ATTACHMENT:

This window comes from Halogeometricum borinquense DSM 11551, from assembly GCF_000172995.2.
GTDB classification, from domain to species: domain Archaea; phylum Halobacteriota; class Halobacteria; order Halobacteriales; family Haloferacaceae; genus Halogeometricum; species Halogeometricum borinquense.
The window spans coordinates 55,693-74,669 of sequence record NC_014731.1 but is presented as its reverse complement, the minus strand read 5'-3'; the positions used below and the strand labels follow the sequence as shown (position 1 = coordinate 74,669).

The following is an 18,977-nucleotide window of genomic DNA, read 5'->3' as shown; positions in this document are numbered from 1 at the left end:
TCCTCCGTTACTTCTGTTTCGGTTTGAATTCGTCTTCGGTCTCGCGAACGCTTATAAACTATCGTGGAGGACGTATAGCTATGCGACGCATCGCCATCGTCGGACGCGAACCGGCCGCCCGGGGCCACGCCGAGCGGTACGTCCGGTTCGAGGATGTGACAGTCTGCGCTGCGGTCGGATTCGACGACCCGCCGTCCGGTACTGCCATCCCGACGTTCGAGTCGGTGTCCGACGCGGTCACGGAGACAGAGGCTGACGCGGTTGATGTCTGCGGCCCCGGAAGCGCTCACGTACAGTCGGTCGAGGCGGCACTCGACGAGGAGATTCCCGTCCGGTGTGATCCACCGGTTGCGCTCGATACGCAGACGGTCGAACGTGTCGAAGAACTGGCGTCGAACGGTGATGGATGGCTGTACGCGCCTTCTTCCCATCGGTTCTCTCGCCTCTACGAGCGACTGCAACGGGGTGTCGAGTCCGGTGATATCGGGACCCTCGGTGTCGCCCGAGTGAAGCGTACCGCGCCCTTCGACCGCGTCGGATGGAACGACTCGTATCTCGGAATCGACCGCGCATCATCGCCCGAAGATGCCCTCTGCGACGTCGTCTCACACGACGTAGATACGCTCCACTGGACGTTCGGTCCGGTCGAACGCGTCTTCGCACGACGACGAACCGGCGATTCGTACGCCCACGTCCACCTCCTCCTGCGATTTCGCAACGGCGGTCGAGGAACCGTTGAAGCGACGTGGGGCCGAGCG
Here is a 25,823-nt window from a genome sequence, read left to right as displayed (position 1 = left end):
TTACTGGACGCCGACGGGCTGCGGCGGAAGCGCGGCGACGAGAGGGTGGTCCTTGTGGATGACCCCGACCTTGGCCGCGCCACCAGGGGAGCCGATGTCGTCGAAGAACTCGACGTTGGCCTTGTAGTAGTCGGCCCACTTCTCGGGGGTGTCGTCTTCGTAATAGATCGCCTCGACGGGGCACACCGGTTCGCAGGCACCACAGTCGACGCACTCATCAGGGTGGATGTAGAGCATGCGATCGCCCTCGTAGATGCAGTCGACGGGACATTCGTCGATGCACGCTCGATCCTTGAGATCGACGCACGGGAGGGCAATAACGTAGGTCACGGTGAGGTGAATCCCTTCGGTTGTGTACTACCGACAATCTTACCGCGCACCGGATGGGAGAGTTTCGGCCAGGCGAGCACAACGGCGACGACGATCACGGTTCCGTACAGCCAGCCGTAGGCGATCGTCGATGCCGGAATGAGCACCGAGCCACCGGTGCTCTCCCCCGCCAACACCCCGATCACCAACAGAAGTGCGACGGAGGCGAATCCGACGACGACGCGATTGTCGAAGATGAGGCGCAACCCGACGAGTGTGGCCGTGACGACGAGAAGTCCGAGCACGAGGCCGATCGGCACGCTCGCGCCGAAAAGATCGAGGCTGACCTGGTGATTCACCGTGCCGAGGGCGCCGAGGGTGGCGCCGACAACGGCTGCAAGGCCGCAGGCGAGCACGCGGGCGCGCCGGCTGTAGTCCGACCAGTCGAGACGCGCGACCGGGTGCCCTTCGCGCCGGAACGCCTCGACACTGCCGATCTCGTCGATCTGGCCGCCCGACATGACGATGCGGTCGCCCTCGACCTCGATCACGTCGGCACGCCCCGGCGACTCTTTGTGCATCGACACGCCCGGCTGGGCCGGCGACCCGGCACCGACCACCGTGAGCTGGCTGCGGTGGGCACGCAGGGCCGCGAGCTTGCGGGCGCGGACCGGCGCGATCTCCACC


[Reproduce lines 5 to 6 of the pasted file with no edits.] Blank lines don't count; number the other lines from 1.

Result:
TCCTCCGTTACTTCTGTTTCGGTTTGAATTCGTCTTCGGTCTCGCGAACGCTTATAAACTATCGTGGAGGACGTATAGCTATGCGACGCATCGCCATCGTCGGACGCGAACCGGCCGCCCGGGGCCACGCCGAGCGGTACGTCCGGTTCGAGGATGTGACAGTCTGCGCTGCGGTCGGATTCGACGACCCGCCGTCCGGTACTGCCATCCCGACGTTCGAGTCGGTGTCCGACGCGGTCACGGAGACAGAGGCTGACGCGGTTGATGTCTGCGGCCCCGGAAGCGCTCACGTACAGTCGGTCGAGGCGGCACTCGACGAGGAGATTCCCGTCCGGTGTGATCCACCGGTTGCGCTCGATACGCAGACGGTCGAACGTGTCGAAGAACTGGCGTCGAACGGTGATGGATGGCTGTACGCGCCTTCTTCCCATCGGTTCTCTCGCCTCTACGAGCGACTGCAACGGGGTGTCGAGTCCGGTGATATCGGGACCCTCGGTGTCGCCCGAGTGAAGCGTACCGCGCCCTTCGACCGCGTCGGATGGAACGACTCGTATCTCGGAATCGACCGCGCATCATCGCCCGAAGATGCCCTCTGCGACGTCGTCTCACACGACGTAGATACGCTCCACTGGACGTTCGGTCCGGTCGAACGCGTCTTCGCACGACGACGAACCGGCGATTCGTACGCCCACGTCCACCTCCTCCTGCGATTTCGCAACGGCGGTCGAGGAACCGTTGAAGCGACGTGGGGCCGAGCG
Here is a 25,823-nt window from a genome sequence, read left to right as displayed (position 1 = left end):